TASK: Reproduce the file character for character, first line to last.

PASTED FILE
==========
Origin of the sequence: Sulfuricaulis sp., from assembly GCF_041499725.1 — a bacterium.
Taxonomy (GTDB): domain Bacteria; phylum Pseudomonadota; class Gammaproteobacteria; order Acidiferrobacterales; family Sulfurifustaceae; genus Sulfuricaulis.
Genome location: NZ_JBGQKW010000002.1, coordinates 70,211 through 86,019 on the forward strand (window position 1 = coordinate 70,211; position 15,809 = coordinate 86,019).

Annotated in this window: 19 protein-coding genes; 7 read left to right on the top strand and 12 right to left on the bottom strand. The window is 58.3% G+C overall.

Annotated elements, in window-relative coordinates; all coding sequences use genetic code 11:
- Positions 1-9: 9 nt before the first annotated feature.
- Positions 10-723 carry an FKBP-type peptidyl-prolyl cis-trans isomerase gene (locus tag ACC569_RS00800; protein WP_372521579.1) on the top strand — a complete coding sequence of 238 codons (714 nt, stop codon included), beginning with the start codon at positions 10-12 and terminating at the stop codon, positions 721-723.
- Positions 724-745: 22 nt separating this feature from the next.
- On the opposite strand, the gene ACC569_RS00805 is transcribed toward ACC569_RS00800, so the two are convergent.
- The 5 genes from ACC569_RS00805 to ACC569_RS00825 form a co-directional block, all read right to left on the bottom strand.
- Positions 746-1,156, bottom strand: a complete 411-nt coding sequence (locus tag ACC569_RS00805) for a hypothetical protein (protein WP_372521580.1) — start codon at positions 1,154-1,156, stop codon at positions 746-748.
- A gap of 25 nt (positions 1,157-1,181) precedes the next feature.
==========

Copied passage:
Origin of the sequence: Sulfuricaulis sp., from assembly GCF_041499725.1 — a bacterium.
Taxonomy (GTDB): domain Bacteria; phylum Pseudomonadota; class Gammaproteobacteria; order Acidiferrobacterales; family Sulfurifustaceae; genus Sulfuricaulis.
Genome location: NZ_JBGQKW010000002.1, coordinates 70,211 through 86,019 on the forward strand (window position 1 = coordinate 70,211; position 15,809 = coordinate 86,019).

Annotated in this window: 19 protein-coding genes; 7 read left to right on the top strand and 12 right to left on the bottom strand. The window is 58.3% G+C overall.

Annotated elements, in window-relative coordinates; all coding sequences use genetic code 11:
- Positions 1-9: 9 nt before the first annotated feature.
- Positions 10-723 carry an FKBP-type peptidyl-prolyl cis-trans isomerase gene (locus tag ACC569_RS00800; protein WP_372521579.1) on the top strand — a complete coding sequence of 238 codons (714 nt, stop codon included), beginning with the start codon at positions 10-12 and terminating at the stop codon, positions 721-723.
- Positions 724-745: 22 nt separating this feature from the next.
- On the opposite strand, the gene ACC569_RS00805 is transcribed toward ACC569_RS00800, so the two are convergent.
- The 5 genes from ACC569_RS00805 to ACC569_RS00825 form a co-directional block, all read right to left on the bottom strand.
- Positions 746-1,156, bottom strand: a complete 411-nt coding sequence (locus tag ACC569_RS00805) for a hypothetical protein (protein WP_372521580.1) — start codon at positions 1,154-1,156, stop codon at positions 746-748.
- A gap of 25 nt (positions 1,157-1,181) precedes the next feature.